literary journalism

Damon Galgut’s ‘The Promise’

Damon Galgut’s electrifying new novel tracks the travails of the Swart family—“just an ordinary bunch of white South Africans”—over the span of three decades. The story opens in 1986 with Rachel, the matriarch, dying of cancer at forty. On her deathbed, she has her husband, Manie, promise to give their housekeeper, Salome, ownership of the small house she occupies on the family farm outside Pretoria. The conversation is overhead by their youngest daughter, Amor, who spends the rest of the book trying to have her mother’s dying wish honoured. She is refused first by her father, partly under the pretence that under apartheid, Salome can’t own property, then her siblings, even once it becomes legally possible to transfer the deeds.The failure to do the right thing rains down like a biblical curse on the Swarts. Each of the four sections is named after a family member who dies: after Ma comes Pa, as Manie succumbs to a snake bite while trying to beat a Guinness world record for living among poisonous serpents in his reptile park, Scaly City. (You couldn’t make it up…but Galgut somehow has.) The family’s moral failings are not confined to the unkept bequest. Manie, who found religion when Amor was struck by lightning as a child, is devout but amoral: in addition to denying Salome her due, he tries to thwart Rachel’s wish to be buried in a Jewish cemetery. The eldest brother, Anton, who deserted his military service after killing a black woman protestor, ends up a drunken wannabe novelist. The other sister, Astrid, is a social climber who cheats on both of her husbands, dying unabsolved by their priest.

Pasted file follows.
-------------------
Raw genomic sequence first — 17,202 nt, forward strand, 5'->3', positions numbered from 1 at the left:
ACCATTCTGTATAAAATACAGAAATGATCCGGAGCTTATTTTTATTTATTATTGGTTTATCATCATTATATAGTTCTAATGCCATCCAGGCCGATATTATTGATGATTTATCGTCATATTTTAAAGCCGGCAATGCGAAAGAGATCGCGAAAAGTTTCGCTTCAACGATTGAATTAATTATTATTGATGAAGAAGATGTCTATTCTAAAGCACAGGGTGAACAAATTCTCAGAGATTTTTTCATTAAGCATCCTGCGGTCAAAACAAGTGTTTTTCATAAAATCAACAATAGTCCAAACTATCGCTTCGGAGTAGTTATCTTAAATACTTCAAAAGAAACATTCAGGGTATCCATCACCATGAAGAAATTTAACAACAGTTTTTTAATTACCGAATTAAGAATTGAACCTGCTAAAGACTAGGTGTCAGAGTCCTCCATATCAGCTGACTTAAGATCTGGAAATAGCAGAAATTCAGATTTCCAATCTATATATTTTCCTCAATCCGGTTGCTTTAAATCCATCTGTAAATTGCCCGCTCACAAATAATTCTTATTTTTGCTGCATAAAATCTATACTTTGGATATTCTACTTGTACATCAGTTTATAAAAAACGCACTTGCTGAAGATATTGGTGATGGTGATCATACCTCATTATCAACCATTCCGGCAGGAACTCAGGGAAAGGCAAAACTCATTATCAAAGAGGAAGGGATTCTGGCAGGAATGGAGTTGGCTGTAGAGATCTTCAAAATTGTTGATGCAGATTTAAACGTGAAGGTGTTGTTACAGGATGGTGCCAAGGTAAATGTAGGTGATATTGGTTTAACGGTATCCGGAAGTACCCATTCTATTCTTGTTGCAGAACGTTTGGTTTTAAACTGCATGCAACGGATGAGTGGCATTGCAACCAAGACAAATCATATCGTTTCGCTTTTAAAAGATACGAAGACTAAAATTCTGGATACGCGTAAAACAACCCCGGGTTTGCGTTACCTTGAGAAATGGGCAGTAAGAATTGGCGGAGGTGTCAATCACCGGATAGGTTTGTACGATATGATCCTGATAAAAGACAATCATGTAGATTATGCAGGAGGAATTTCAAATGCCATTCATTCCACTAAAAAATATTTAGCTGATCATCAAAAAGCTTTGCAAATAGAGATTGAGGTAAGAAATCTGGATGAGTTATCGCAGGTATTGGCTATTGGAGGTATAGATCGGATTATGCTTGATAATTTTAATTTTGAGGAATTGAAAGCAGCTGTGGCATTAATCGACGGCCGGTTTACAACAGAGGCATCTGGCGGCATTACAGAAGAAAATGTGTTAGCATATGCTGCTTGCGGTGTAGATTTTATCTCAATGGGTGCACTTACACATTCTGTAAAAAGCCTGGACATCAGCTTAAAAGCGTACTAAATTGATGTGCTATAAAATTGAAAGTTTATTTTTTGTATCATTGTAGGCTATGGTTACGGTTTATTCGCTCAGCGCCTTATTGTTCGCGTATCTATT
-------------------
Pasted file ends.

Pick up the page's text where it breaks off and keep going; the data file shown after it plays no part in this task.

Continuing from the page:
The narration of The Promise flits between various points of view, switching sometimes mid-sentence—a technique with which Galgut had previously experimented in the linked novellas of In a Strange Room (2010). The narrator of The Promise embodies not only the main characters but alights on others adjacent to the plot, such as the woman preparing Rachel’s body for burial and the family lawyer (to whom “promises don’t mean a thing”), as well as ghosts, jackals, the family dog and the house itself…

Read the review online in the Irish Times

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